Shipley - Signs Of Autumn
w/e 16 October 2016
All of this week's pictures were
taken with a Kodak DX6490
There have been several mornings recently when it's
really felt like autumn and it's what we Ilkeston folk call "Fair
weather" but the Annual Charter Fair doesn't arrive in town
until this coming week so for this set of images we went to Shipley
Country Park on the lookout for more signs of autumn.
We entered the park near Osborne's Pond and although the views
across the water were as pleasant as ever, the quest for autumn
colours did not look too promising.
We ambled up Shipley Lane where the signs were a little more
encouraging but the predominant colour on most of the trees was
still green, albeit in various shades of the hue.
At a hedgerow halfway up the lane we did spot one sign of the
season - brambles.
And in the same hedgerow there were also plenty of rose hips.
As we neared Derby Lodge, one small tree stood out but we were
beginning to think we were wasting our time and had come too
early to see the autumn colours at their best.
Rather than turning back though we decided to persist and turned
right into Bell Lane which, since our last walk in the park,
has been resurfaced with a fine tarmac covering. The trees and
hedges though that line the lane were still all green and it
was not until we turned right again to follow the path towards
the Visitor Centre that we encountered a single splash of autumn
Reaching Cinderhill Coppice things did look more promising with
both red berries and golden leaves becoming the more predominant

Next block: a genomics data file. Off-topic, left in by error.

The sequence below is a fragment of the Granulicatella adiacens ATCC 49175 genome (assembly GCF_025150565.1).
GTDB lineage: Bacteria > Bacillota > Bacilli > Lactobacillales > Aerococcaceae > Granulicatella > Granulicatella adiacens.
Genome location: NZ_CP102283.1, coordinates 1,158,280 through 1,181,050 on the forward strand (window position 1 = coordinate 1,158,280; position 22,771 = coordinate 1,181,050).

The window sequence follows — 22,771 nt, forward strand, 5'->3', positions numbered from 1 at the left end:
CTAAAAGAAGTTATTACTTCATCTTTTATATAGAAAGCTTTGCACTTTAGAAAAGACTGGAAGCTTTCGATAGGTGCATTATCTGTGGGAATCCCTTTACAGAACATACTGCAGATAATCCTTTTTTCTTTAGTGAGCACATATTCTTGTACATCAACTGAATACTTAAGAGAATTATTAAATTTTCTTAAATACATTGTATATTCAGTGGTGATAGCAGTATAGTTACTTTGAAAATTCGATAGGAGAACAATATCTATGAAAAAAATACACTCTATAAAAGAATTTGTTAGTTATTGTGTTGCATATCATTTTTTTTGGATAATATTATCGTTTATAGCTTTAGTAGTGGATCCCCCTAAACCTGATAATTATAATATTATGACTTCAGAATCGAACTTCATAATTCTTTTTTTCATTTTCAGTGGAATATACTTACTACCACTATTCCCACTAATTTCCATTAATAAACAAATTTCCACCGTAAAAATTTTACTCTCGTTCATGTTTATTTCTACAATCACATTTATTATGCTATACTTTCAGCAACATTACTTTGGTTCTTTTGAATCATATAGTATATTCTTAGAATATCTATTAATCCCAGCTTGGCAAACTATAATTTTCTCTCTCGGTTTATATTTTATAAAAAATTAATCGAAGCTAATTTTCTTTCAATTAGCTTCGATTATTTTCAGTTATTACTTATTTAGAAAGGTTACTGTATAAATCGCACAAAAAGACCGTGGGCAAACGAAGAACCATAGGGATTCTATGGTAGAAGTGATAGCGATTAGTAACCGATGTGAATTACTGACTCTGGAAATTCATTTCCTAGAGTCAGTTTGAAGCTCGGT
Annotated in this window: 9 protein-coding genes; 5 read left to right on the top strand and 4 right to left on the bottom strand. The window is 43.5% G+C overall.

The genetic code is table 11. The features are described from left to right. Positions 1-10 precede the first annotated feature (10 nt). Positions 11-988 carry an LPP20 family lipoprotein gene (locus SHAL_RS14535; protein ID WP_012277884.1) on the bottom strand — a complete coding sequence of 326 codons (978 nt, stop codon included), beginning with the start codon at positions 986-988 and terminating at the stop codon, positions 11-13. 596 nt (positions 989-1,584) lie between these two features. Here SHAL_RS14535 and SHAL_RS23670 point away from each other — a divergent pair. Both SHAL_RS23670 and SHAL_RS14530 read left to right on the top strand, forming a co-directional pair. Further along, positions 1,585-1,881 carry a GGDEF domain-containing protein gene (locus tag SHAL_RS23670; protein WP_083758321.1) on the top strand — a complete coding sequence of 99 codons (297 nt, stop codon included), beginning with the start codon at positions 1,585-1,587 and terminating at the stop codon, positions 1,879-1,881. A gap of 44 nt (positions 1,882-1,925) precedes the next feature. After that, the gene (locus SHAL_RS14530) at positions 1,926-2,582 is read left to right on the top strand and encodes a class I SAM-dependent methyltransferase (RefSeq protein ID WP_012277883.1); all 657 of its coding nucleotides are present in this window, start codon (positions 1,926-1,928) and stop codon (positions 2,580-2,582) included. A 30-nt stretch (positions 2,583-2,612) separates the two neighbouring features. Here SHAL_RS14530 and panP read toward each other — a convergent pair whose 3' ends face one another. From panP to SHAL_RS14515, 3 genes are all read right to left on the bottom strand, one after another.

A closer look at some of the leaves in Cinderhill Coppice showed
the various stages of the transformation.
As we crested the brow of the
hill though we were greeted by a truly lovely autumn scene. A
wildflower meadow with a backdrop of a range of seasonal colours
was the sight that greeted us. The meadow is Shipley Park's "Living
Bird Table" and provides a natural source of food for a
wide range of birds. According to a small notice at the edge
of the meadow (right), the land is cultivated and sown each spring
with a variety of seeds to encourage insects and invertebrates
and provides food for the birds well into the winter. The success
of the scheme has resulted in flocks of up to two hundred yellow
hammers and various finches being seen in the area during the
As we made our way on to the Visitor Centre and then back to
the start of our walk through the park, a last look back at this
seasonal scene and the wildflower meadow showed that our quest
for some signs of autumn had been worthwhile after all.